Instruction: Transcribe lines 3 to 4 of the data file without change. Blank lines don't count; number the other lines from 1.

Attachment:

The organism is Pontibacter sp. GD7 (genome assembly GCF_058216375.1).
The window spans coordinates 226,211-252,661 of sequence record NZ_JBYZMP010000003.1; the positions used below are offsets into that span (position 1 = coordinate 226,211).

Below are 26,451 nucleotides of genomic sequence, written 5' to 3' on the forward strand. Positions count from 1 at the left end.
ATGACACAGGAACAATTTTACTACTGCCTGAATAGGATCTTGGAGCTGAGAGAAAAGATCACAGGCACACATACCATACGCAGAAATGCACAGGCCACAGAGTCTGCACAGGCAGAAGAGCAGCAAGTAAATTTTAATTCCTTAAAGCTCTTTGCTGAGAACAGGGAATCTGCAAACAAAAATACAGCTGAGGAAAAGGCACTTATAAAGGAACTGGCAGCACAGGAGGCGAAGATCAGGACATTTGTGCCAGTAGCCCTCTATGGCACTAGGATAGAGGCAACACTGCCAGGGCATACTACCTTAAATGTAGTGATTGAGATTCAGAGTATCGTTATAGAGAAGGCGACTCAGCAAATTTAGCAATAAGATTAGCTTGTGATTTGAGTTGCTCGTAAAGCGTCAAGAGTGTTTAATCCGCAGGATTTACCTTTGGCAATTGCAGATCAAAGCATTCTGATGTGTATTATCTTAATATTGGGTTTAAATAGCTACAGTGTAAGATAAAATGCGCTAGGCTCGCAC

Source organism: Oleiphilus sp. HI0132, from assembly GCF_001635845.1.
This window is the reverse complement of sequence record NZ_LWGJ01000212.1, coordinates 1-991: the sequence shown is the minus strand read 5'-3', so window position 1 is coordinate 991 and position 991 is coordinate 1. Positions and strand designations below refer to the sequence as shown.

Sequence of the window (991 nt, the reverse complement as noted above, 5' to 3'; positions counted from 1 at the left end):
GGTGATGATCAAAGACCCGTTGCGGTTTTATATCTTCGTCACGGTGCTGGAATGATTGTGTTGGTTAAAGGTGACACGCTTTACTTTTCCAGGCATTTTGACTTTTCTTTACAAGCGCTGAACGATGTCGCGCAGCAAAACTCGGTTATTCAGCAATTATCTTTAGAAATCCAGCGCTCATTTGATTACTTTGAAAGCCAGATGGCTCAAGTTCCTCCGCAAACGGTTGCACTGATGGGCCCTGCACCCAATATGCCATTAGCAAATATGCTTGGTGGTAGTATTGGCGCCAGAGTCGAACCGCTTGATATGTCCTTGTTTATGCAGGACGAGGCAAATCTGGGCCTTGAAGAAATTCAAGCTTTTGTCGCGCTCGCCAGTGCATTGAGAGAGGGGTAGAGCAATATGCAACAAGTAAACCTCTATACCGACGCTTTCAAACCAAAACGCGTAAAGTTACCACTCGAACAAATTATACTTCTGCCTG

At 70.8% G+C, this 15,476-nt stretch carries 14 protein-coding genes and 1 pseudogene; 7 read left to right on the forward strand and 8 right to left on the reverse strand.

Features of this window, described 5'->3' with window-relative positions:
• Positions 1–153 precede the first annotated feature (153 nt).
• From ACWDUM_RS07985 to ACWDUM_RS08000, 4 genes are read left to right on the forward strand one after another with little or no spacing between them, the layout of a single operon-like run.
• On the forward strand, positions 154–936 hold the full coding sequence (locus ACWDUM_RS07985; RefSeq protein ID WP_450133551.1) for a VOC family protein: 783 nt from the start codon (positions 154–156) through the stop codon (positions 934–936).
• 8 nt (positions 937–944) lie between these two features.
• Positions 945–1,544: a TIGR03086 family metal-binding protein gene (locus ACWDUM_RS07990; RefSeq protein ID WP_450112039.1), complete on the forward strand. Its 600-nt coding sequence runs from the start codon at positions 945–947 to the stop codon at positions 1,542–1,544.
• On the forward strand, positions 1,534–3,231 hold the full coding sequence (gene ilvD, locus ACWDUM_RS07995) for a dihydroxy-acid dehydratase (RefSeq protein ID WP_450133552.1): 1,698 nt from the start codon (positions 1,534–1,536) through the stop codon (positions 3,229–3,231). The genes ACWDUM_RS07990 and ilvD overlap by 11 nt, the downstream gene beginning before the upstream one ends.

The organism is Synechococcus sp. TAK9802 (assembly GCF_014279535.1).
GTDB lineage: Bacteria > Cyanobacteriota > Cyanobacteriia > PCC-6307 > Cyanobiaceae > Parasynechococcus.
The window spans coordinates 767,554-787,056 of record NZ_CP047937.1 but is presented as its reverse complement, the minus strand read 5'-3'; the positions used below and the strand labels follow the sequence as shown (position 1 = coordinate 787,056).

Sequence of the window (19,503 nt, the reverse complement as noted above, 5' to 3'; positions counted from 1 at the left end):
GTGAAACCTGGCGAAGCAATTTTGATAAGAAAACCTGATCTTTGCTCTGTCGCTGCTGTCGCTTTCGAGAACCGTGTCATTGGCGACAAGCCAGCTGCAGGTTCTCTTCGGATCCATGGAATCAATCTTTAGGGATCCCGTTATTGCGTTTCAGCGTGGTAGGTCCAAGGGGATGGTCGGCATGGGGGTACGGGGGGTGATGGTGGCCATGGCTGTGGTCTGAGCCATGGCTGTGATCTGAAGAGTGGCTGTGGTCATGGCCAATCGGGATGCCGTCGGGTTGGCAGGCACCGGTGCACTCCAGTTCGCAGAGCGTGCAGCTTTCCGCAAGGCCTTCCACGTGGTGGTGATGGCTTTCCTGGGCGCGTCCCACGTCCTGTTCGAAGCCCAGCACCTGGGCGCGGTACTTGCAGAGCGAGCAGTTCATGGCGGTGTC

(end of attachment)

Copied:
Below are 26,451 nucleotides of genomic sequence, written 5' to 3' on the forward strand. Positions count from 1 at the left end.
ATGACACAGGAACAATTTTACTACTGCCTGAATAGGATCTTGGAGCTGAGAGAAAAGATCACAGGCACACATACCATACGCAGAAATGCACAGGCCACAGAGTCTGCACAGGCAGAAGAGCAGCAAGTAAATTTTAATTCCTTAAAGCTCTTTGCTGAGAACAGGGAATCTGCAAACAAAAATACAGCTGAGGAAAAGGCACTTATAAAGGAACTGGCAGCACAGGAGGCGAAGATCAGGACATTTGTGCCAGTAGCCCTCTATGGCACTAGGATAGAGGCAACACTGCCAGGGCATACTACCTTAAATGTAGTGATTGAGATTCAGAGTATCGTTATAGAGAAGGCGACTCAGCAAATTTAGCAATAAGATTAGCTTGTGATTTGAGTTGCTCGTAAAGCGTCAAGAGTGTTTAATCCGCAGGATTTACCTTTGGCAATTGCAGATCAAAGCATTCTGATGTGTATTATCTTAATATTGGGTTTAAATAGCTACAGTGTAAGATAAAATGCGCTAGGCTCGCAC